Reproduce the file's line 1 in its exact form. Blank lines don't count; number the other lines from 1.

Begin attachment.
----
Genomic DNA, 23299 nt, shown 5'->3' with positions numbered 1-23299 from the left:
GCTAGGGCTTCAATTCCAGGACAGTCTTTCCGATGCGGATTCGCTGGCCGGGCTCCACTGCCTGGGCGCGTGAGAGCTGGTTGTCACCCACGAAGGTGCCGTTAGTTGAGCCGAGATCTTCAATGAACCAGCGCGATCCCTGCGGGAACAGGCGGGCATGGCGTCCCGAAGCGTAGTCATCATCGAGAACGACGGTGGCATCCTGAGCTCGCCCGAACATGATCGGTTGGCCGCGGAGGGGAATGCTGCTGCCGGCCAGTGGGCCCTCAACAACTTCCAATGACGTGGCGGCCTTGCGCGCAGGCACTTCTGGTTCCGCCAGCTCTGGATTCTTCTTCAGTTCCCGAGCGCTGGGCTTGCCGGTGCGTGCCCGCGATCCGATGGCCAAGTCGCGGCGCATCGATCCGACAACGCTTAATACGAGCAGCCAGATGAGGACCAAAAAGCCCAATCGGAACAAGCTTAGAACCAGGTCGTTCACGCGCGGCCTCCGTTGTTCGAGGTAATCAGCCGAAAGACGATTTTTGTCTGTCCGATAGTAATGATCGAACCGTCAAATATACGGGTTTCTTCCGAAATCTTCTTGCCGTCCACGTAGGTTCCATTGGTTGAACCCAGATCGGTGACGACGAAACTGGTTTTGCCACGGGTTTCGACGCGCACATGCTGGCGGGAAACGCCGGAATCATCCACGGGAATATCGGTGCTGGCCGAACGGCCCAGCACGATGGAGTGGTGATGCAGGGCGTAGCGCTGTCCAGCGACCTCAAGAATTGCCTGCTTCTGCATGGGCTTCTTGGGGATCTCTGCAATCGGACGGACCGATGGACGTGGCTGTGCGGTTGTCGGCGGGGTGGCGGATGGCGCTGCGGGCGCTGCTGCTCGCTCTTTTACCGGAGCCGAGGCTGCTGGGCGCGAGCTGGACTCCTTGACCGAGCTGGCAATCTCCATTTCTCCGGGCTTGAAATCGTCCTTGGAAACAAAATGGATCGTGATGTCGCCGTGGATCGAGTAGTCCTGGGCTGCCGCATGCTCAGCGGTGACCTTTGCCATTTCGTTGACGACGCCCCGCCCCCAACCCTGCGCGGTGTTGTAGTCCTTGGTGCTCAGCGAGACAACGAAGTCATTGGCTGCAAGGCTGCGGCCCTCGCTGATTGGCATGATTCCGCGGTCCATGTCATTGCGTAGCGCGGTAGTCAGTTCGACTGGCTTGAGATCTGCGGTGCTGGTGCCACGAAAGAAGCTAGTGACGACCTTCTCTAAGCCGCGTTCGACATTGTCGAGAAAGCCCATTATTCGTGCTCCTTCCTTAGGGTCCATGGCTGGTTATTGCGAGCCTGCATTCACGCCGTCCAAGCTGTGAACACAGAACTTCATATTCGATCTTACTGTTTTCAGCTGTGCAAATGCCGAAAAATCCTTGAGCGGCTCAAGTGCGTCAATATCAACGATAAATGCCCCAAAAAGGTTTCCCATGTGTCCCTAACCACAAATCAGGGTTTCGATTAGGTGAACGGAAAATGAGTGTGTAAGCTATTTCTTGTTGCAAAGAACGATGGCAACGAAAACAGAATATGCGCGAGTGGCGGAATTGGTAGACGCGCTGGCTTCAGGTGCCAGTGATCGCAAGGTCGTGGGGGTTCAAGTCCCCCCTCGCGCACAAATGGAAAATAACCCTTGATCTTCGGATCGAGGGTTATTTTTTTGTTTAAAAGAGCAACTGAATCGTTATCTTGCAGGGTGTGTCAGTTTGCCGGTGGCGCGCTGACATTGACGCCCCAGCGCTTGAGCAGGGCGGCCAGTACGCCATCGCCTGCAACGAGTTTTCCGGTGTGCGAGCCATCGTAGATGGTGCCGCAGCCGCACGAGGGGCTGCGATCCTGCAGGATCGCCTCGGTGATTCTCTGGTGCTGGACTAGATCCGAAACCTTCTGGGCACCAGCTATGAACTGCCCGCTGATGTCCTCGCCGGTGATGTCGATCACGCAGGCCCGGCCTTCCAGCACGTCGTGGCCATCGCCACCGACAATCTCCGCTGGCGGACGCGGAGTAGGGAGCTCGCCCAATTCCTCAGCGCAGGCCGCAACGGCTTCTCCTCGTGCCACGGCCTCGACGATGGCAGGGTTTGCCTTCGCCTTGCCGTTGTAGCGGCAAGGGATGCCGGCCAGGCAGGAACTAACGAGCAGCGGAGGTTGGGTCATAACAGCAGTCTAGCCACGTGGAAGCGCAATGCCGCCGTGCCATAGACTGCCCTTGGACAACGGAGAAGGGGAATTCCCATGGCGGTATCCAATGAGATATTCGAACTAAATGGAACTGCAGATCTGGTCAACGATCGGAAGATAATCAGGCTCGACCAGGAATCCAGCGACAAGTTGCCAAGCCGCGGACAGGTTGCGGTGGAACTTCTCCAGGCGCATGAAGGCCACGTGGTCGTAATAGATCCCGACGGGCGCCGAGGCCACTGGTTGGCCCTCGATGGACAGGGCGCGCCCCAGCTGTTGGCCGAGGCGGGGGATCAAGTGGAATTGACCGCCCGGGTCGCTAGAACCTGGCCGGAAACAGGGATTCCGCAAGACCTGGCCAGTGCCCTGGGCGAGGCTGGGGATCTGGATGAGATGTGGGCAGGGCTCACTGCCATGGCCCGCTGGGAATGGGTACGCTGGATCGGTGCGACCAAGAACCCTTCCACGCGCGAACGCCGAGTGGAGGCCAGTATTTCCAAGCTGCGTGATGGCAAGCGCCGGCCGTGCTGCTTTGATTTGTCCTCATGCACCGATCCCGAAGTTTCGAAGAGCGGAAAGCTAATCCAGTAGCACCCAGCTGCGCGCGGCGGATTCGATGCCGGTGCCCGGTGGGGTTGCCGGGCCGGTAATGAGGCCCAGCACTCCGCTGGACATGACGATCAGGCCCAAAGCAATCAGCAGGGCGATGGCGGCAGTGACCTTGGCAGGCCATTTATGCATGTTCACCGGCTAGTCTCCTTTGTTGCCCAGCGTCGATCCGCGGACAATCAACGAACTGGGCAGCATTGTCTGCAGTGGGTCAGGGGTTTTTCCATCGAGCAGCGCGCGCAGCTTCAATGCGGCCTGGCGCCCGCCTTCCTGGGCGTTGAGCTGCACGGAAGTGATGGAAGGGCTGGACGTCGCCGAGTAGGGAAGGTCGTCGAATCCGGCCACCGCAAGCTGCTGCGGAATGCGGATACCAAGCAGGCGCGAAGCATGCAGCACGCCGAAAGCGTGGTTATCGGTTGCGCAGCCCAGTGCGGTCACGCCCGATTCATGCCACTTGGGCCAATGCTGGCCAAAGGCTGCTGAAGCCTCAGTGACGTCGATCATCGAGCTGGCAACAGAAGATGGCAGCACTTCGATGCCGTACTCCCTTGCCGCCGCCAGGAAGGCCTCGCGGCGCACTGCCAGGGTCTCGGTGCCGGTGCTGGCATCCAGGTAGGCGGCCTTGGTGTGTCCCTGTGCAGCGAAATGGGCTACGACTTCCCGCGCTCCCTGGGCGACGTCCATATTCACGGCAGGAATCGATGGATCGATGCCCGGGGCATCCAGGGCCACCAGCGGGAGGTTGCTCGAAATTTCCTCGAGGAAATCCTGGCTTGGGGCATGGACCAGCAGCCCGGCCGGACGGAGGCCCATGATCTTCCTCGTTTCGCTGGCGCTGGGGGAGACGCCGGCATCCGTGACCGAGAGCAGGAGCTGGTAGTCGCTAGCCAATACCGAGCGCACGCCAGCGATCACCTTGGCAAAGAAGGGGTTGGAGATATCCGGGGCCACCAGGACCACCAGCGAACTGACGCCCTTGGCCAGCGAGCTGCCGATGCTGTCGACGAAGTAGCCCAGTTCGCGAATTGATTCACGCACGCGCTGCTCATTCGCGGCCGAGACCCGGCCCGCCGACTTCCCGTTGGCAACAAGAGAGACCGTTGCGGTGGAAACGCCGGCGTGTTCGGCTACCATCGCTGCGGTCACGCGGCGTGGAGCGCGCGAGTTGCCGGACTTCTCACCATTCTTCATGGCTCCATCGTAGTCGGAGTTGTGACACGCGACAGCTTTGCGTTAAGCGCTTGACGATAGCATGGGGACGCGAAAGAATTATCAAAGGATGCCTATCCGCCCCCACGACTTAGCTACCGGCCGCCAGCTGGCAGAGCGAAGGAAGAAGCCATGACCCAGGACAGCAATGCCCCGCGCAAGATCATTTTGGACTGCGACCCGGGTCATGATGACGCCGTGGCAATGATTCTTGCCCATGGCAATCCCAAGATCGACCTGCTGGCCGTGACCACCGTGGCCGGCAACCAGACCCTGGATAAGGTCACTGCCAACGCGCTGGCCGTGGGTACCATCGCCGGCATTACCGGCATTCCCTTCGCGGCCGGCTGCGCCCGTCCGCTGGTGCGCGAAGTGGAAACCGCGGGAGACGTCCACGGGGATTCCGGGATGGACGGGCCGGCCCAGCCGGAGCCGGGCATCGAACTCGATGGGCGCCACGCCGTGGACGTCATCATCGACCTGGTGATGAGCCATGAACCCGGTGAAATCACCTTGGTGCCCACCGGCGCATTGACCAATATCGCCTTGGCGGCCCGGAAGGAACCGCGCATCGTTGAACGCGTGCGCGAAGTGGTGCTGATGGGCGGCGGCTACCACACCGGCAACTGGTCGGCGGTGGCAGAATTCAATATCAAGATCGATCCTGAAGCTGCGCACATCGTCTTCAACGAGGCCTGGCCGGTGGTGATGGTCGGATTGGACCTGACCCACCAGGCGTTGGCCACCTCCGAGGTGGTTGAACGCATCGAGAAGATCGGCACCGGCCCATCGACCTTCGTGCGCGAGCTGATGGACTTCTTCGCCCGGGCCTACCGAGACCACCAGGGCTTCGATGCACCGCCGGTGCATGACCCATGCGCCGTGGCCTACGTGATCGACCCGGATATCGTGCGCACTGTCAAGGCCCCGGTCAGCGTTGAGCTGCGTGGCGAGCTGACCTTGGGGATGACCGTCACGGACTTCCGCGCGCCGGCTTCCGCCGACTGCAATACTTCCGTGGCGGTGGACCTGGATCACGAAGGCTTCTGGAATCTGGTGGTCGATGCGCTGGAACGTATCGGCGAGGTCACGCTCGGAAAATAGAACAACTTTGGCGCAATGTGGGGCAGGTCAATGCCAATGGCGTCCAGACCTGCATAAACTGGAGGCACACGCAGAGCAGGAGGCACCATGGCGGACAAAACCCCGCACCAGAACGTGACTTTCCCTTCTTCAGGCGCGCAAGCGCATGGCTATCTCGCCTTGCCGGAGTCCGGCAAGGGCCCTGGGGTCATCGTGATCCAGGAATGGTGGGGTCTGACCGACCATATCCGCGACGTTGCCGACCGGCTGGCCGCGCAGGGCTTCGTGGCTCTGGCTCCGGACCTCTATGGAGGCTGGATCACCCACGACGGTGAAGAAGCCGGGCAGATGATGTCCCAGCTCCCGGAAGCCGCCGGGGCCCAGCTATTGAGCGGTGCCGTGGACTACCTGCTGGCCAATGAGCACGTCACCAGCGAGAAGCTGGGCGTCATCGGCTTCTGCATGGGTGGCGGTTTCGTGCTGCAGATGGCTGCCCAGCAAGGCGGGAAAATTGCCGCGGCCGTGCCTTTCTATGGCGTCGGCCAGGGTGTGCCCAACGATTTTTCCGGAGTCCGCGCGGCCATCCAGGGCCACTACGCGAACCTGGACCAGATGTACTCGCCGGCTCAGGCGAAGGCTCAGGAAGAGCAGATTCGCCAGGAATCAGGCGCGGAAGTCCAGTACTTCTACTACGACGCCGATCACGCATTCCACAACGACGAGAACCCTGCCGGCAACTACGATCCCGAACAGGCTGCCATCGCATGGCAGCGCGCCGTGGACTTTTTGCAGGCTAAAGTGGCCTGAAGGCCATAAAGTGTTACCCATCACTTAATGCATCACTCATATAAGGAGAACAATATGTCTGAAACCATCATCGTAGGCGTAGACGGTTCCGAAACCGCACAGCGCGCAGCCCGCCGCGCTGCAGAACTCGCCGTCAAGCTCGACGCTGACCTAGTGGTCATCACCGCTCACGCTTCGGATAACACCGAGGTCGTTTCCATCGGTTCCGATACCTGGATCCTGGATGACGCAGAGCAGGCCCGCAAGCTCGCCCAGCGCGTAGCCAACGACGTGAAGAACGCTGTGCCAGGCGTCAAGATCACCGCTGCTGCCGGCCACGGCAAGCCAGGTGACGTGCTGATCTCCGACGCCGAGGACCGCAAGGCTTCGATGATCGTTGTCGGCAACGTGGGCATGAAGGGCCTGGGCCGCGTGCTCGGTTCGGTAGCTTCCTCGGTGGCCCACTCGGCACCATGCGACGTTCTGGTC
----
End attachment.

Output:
Genomic DNA, 23299 nt, shown 5'->3' with positions numbered 1-23299 from the left: